It is easy to love the people far away. It is not always easy to love those close to us. It is easier to give a cup of rice to relieve hunger than to relieve the loneliness and pain of someone unloved in our own home. Bring love into your home for this is where our love for each other must start. -Mother Teresa

Wednesday, December 23, 2015

Recent Reading


First Comes Love by Scott Hahn

First of all, this book took me months to read. I finally just today used up my renewals and paid the overdue fines because I wanted to finish. It isn't the type of book that you read cover to cover. Anytime that I was stuck somewhere with this as my only reading material and I attempted to read it that way, I always had to come back later to reread. There were times in this book that I was like, "Okay, I get it. You are just repeating yourself but saying it a little bit different." When I read it in chapter-size pieces, it got much more out of it. The book involves (at least for me) a lot of rereading and stopping to think. Often I would ask myself, "Do I believe this?" or "Is this really what that Scripture meant?" In general, the ideas are old...ancient, in fact, (LOL) but are timeless. Good friends read this book aloud as a family. I think that would be a great way to read and discuss this book. 




What I'll call the family imperative is a basic assumption in our culture. Universities know it, for example, and so they try to market themselves as a surrogate family to teens who are making their first venture from the parental homestead...refer to alumni mailings as alma mater, which is Latin for "nourishing mother." The campus has both fraternities and sororities - literally, brotherhoods and sisterhoods - and every year it celebrates homecoming week.


Those who have grown up in dysfunctional homes, or those who have been betrayed by lovers, know that they have been deprived of some great good. Their anger, bitterness, and sadness overwhelm them precisely because they know they lack something essential...Their family is not what it should have been, not what God created it to be. The fault, then, is not with the family as God created it, but with particular families as they stray from God's plan. Family dysfunction is undoubtedly a consequence of Original Sin...

These two revolutions in religious though - that a man can be a child of God and that God is a Trinity - constitute the core doctrine of Christianity. Jesus revealed both teachings exclusively in the language of the family, and the theology of Jesus Christ is inconceivable in any but familial terms.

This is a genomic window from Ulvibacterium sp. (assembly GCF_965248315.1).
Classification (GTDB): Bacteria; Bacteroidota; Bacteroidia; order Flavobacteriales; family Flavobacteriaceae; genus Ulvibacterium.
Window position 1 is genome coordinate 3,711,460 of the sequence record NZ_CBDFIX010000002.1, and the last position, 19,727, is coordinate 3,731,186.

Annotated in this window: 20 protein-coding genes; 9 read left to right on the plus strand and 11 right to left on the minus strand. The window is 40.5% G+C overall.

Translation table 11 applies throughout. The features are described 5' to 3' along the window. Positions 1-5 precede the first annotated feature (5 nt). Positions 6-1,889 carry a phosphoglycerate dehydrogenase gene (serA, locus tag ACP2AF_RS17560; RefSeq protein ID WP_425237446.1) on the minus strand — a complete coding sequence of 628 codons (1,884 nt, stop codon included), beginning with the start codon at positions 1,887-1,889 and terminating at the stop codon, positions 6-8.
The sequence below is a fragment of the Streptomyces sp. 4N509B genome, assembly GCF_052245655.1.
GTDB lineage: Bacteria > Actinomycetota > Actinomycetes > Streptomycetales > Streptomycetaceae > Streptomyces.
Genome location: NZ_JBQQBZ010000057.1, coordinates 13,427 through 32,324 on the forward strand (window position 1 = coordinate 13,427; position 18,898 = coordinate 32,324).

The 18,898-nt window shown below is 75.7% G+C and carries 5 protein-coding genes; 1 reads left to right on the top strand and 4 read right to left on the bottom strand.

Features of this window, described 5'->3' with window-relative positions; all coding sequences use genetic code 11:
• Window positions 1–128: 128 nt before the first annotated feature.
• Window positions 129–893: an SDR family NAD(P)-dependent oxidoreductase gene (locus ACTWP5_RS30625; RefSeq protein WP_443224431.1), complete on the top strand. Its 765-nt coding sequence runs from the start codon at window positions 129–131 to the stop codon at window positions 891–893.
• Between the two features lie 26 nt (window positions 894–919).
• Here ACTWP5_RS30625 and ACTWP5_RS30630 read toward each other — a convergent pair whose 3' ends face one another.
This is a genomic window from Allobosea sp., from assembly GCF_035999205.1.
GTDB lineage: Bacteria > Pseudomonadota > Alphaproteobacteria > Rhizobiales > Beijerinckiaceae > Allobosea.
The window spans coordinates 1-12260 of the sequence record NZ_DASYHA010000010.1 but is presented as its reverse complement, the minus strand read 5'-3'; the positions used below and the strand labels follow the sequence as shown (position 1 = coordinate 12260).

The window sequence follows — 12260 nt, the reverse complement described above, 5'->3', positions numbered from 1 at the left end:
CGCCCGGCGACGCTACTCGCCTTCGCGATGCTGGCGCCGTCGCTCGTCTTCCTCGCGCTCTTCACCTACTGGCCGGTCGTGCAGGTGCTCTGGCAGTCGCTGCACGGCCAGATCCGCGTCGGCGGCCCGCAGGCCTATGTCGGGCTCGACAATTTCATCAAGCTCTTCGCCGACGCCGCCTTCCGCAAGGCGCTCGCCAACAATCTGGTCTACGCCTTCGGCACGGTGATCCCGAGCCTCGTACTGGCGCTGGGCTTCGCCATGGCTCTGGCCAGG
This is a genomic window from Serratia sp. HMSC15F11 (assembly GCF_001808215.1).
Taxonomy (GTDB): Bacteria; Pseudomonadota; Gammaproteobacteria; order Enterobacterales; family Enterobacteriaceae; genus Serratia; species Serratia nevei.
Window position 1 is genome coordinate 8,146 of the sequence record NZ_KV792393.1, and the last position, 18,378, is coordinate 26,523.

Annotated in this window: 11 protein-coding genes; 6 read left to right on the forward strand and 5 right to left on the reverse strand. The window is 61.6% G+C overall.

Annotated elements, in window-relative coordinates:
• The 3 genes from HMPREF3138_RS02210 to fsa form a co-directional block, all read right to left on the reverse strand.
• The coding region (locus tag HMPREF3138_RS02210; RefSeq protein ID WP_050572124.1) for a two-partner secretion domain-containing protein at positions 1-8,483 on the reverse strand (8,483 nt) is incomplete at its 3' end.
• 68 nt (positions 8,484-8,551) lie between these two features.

(In regards to Mark 3:31-35) In that crowd stood many who were outside Jesus' tribe; yet Jesus clearly saw them as His closest kin, so close that they enjoyed the same status as His blood relatives including His mother.

Often, people think that Jesus' suffering somehow vented the wrath of a vengeful deity - as if God were an unforgiving judge who needed to exact his pound of flesh from an innocent but willing victim. Such images fall far short of the Gospel truth. For God's love is just, and His justice is loving. "love is the fulfilling of the law," said St. Paul (Romans 13:10). If, however we imagine God as an enraged, myopic judge, then we deny both His merciful love and His perfect justice...


It bespeaks a love so strong that "the two become one" - as I have said before - a "one" so real that in nine months you might have to give it a name. Sex is an act of extraordinary power, when we let it speak its truth.

Single people are full members of God's family. Indeed, the grace of Christian life give them a broader vision of family life. In Christ, they are never alone, for they are always among their brothers and sisters in the Communion of Saints. Single Christians walk with close family members wherever they go, at work and at leisure. They are single not because they haven't found a family. They are single as a way of living family life. Their single status enables them to do God's work and to reach people they could not otherwise reach.

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